Cement is a vital building material that demands well-organized distribution and timely delivery; and the most important focus areas are to optimize the logistics value chain of the product which includes first and last mile transportation.
In the last two years, logistics has emerged as a function of critical importance in cement business on par with manufacturing and marketing and sales. This is the activity that links cement from the point of its production till it reaches the hands of the ultimate consumer. When we use the term logistics, we mostly refer to outbound movement; but of course the function must ideally also include inbound logistics or the activities involving inward movement of raw materials, inputs and intermediate goods. But essentially logistics plays a collaborative role between manufacturing on one side and sales on the other.
Cement is a vital building material that demands well-organized distribution and timely delivery. The cost of transporting cement via road comes to about Rs 1-3/tonne/km. The wide range is due to the variation in lead distance, which can range from anywhere between 50-300 km. Longer the distance, lower is the cost of transport. Railway on other hand costs Rs 1.3 to 1.4/tonne/km. However, railway has additional fixed costs related to loading and unloading. The handling cost is high for railways. So for a distance below 200 km, rail is not viable. The total cost of logistics considering inbound and outbound movement can come up to 20-25 per cent of cement price. This is for companies having good infrastructure such as rail sidings, etc, and who transport 40-60 per cent product by rail. For companies that do not have such facilities, the cost can go as high as 30 per cent of the cement cost.
According to Tushar Dave, Vice President - Central Logistics, ACC Ltd, the importance of logistics in cement business cannot be understated. Says Dave, ´Typically, cement has to travel about 400 km from the plant before it reaches the end customer. The cost of outbound logistics represents nearly 20 per cent of net sales; in fact it comprises the second highest share of costs after manufacturing and fuel. On-time delivery is another critical area where logistics plays a role, considering that it is essential to ensure customer satisfaction. In view of these facts, logistics has enormous potential to deliver cost savings while simultaneously impacting customer satisfaction through improvements in service levels.´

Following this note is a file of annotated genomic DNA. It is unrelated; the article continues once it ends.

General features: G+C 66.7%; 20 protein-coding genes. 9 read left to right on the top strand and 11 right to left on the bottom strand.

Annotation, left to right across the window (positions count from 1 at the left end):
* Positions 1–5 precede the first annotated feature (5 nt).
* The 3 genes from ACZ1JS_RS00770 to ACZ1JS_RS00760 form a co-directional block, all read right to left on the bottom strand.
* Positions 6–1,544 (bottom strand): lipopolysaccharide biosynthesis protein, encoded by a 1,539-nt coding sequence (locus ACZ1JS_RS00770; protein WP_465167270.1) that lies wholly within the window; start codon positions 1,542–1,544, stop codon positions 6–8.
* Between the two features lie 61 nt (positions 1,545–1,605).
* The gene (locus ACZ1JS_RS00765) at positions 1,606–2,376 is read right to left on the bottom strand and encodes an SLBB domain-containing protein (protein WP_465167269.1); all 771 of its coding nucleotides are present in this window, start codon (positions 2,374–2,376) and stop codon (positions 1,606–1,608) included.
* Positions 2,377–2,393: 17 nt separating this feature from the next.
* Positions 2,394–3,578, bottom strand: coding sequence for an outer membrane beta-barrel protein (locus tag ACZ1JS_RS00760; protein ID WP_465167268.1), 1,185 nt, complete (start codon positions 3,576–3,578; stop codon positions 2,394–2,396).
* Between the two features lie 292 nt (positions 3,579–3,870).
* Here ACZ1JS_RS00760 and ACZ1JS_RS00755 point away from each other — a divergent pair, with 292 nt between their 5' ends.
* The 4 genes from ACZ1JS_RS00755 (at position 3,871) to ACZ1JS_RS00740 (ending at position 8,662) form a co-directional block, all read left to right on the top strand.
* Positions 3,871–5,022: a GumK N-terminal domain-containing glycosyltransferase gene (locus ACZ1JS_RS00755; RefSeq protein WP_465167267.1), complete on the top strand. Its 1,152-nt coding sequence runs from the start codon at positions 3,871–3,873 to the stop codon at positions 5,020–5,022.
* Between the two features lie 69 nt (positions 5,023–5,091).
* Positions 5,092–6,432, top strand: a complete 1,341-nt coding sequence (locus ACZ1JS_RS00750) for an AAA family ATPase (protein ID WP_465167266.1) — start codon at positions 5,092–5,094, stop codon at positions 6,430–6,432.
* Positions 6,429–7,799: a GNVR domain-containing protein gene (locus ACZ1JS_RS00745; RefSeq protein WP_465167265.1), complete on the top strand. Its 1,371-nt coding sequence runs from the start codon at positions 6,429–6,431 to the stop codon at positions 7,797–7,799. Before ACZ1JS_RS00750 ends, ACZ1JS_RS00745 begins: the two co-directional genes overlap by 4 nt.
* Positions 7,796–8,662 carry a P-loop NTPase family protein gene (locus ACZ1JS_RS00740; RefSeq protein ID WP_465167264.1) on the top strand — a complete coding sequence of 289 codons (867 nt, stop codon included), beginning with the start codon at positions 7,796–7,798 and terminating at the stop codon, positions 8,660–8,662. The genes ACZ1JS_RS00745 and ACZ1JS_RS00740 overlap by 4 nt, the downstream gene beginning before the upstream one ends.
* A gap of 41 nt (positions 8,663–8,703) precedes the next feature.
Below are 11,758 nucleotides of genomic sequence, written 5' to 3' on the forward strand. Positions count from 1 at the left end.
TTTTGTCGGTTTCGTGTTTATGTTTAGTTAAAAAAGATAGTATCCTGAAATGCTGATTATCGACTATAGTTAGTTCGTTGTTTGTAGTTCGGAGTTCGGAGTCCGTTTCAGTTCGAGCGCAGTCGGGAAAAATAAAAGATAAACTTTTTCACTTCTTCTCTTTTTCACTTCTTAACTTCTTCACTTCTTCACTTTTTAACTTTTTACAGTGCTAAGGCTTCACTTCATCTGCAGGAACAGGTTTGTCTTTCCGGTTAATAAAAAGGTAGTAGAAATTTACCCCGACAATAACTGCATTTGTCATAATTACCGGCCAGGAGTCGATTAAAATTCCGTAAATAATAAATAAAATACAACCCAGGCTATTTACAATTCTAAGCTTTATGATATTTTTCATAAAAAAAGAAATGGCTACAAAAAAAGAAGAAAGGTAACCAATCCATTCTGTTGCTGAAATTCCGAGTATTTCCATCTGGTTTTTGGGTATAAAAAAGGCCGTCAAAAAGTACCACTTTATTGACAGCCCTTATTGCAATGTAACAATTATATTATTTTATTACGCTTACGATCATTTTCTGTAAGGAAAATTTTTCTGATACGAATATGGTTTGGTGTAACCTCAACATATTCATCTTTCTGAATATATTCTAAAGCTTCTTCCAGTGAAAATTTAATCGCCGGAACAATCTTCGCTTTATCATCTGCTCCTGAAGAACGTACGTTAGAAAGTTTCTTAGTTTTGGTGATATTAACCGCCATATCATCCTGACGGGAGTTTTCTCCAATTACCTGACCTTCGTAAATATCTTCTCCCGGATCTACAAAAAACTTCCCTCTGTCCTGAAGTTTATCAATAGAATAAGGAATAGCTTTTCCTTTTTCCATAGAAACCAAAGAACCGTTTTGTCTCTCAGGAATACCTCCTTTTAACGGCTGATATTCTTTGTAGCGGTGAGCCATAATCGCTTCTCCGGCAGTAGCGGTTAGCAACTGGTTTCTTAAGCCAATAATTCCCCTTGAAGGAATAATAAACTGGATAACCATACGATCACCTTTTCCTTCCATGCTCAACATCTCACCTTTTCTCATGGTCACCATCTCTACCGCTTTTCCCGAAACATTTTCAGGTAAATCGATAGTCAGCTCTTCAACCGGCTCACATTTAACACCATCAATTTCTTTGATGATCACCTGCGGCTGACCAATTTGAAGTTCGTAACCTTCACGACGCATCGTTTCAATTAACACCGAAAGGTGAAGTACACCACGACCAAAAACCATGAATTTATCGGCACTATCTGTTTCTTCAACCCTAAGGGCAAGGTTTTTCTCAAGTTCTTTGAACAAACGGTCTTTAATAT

He adds, ´A major bottleneck in this front is the time consumed at the loading bay. Trucks typically have had to wait for hours to enter and move out of the plant premises. This takes up a lot of the total travel and turnaround time and congests the bay during peak loading hours. ACC devised a unique solution to this problem by way of introducing the digitalised loading bay.´
Says Praveen Garg, Head - Logistics, Bharathi Cement, ´In the present scenario, logistics in cement industry plays a vital role to decide the competitive advantage or disadvantage for a company. Logistics in Indian cement industry per se is in growth stage and there is a long way to go to achieve consolidation and mature stage. Logistics cost is one of the highest cost elements and contributes 25 to 30 per cent of total spend in cement industry.´ He adds, ´Existing infrastructure related to road, rail and sea transport is a major bottleneck, which does not provide flexibility as compared to developed nations. Indian cement industry still has separate vendors for primary transportation, last mile delivery and supply chain planning. Big 3PL and 4PL players are yet to come in cement logistics that can provide end-to-end solution.´